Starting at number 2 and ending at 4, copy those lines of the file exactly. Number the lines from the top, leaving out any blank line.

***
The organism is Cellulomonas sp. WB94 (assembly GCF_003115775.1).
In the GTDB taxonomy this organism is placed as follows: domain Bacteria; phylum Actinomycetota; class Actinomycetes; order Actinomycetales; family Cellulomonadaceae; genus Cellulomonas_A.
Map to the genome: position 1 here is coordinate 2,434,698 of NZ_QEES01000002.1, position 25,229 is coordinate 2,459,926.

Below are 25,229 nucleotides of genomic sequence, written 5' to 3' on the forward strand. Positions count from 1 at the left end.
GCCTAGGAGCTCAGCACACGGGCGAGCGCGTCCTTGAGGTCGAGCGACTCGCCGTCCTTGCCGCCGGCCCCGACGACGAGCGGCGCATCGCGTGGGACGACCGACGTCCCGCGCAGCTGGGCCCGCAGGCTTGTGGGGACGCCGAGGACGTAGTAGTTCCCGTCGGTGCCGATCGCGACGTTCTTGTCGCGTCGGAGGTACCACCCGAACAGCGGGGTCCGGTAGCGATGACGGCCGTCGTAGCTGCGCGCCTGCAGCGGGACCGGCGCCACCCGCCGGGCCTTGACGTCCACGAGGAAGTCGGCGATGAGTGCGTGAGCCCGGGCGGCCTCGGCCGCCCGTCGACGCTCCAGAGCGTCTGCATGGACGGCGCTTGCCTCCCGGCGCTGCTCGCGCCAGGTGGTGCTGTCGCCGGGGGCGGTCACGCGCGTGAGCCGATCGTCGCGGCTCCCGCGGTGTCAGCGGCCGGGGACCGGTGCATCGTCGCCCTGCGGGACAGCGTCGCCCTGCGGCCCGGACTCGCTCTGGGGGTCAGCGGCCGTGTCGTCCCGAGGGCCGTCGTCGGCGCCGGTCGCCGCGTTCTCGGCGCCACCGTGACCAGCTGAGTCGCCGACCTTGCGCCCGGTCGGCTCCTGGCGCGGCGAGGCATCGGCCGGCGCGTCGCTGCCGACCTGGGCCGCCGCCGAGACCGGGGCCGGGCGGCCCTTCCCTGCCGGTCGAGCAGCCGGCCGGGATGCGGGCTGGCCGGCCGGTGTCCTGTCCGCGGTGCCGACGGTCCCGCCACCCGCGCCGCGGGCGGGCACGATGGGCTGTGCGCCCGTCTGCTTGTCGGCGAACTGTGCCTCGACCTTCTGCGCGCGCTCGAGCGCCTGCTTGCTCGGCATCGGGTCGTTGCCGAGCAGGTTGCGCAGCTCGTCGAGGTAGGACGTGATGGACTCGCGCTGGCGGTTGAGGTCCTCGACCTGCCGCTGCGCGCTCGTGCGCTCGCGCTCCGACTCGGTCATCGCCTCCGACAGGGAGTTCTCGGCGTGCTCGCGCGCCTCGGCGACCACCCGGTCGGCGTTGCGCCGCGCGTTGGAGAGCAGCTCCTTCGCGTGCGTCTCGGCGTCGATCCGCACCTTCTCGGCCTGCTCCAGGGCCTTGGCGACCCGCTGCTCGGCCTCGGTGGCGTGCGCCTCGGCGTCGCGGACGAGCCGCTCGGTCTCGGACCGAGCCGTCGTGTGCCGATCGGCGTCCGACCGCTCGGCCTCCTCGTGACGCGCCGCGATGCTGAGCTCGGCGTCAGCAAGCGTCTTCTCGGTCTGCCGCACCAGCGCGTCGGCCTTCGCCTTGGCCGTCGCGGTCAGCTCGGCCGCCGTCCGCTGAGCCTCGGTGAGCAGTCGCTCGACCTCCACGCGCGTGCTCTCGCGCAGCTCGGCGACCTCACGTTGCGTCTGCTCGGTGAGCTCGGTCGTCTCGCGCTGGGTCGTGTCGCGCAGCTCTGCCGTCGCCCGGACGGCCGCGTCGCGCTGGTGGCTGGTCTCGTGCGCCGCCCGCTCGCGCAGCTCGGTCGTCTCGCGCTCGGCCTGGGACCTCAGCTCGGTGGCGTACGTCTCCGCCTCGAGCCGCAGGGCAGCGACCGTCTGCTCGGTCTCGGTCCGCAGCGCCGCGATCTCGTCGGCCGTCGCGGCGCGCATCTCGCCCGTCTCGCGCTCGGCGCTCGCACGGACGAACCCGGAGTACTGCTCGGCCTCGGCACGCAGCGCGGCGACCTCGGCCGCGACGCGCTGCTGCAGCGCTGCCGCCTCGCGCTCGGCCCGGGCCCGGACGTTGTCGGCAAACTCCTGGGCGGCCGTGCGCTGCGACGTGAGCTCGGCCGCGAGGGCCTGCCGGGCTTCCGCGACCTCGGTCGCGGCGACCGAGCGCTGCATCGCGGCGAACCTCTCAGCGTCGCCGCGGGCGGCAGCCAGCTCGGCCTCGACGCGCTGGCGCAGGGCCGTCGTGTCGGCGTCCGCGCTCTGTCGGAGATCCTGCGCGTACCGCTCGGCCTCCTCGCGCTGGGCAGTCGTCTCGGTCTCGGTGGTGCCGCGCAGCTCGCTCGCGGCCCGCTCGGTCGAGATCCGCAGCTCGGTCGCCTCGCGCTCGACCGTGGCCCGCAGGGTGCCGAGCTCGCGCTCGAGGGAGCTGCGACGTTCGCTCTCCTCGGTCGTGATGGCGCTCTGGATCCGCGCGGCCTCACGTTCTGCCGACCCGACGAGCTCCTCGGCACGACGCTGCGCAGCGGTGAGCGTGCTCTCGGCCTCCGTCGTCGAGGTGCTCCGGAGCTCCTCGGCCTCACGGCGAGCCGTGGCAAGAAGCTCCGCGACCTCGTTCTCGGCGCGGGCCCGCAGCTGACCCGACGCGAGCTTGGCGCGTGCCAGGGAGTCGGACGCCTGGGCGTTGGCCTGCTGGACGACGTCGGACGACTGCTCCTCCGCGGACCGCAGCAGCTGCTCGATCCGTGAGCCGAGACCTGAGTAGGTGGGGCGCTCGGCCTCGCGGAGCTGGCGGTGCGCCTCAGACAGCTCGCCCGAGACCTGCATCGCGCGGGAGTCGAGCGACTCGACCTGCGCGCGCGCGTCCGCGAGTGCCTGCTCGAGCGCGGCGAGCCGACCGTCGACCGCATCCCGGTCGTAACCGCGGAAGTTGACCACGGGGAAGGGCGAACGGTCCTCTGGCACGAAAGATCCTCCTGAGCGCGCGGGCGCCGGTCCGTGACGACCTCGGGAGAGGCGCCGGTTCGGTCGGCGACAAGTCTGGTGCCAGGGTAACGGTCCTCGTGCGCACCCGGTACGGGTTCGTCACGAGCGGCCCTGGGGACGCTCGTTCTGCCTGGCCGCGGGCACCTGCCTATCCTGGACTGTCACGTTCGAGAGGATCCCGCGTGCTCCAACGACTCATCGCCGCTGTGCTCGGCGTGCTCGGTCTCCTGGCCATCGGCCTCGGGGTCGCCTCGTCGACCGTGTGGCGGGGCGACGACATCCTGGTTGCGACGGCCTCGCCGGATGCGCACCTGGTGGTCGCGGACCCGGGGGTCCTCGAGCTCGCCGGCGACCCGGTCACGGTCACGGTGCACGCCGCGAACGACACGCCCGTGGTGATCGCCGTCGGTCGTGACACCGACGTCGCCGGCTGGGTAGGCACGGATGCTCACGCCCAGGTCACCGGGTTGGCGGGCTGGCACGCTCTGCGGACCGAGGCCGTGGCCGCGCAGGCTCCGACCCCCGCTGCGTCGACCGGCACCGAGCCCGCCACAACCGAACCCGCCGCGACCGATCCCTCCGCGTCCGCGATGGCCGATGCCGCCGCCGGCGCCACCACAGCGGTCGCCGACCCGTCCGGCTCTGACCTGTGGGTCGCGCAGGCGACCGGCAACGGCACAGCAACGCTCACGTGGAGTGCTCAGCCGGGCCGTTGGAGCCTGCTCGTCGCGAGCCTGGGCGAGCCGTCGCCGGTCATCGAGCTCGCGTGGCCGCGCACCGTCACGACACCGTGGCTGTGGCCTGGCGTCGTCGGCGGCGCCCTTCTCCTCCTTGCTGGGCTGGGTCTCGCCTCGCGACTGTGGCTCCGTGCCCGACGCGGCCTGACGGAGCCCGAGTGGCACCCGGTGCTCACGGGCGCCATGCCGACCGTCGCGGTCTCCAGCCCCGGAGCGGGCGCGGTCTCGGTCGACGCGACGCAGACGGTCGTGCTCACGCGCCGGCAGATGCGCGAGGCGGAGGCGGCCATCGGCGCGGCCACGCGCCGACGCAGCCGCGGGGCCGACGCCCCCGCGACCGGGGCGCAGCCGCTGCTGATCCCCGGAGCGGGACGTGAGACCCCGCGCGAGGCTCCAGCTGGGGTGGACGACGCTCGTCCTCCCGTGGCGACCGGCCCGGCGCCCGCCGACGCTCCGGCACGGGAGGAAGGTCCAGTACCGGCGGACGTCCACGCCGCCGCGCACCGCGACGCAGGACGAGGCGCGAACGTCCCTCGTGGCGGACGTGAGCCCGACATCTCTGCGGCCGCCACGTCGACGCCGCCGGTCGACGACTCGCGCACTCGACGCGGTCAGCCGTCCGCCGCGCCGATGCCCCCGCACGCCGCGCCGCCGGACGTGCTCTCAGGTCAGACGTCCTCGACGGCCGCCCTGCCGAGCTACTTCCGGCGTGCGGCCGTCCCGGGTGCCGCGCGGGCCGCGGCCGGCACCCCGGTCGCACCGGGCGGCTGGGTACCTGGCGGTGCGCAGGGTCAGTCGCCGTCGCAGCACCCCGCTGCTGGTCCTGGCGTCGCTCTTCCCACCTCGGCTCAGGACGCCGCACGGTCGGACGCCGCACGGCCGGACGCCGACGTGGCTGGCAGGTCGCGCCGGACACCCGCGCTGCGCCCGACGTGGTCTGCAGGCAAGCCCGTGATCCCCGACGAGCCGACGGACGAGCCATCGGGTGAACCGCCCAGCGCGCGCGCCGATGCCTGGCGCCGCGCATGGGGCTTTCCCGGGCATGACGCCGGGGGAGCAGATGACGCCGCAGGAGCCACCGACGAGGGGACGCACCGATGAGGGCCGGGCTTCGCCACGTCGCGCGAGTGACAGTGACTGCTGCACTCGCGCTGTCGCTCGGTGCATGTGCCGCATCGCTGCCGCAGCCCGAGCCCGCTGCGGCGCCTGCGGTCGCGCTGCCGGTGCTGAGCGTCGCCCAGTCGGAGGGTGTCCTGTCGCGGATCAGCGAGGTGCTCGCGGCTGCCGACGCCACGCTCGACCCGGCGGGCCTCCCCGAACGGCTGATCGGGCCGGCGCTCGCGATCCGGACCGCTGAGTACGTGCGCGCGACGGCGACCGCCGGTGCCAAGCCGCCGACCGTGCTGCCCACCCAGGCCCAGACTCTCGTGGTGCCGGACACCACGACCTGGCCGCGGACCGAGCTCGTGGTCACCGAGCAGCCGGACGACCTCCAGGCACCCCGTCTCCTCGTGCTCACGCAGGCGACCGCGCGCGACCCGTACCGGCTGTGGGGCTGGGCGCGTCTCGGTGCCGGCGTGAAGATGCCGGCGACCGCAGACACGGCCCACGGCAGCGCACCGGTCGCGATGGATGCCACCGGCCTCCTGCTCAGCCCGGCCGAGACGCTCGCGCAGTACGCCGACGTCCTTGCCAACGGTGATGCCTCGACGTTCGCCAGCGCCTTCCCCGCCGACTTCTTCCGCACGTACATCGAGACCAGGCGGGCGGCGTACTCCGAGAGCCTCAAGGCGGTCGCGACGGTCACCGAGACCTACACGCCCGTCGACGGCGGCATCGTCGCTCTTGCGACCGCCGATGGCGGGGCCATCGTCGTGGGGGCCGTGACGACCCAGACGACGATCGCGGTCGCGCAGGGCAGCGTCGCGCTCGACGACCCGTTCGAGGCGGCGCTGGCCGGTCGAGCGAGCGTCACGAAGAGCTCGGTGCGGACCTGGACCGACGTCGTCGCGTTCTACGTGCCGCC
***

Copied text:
In the GTDB taxonomy this organism is placed as follows: domain Bacteria; phylum Actinomycetota; class Actinomycetes; order Actinomycetales; family Cellulomonadaceae; genus Cellulomonas_A.
Map to the genome: position 1 here is coordinate 2,434,698 of NZ_QEES01000002.1, position 25,229 is coordinate 2,459,926.

Below are 25,229 nucleotides of genomic sequence, written 5' to 3' on the forward strand. Positions count from 1 at the left end.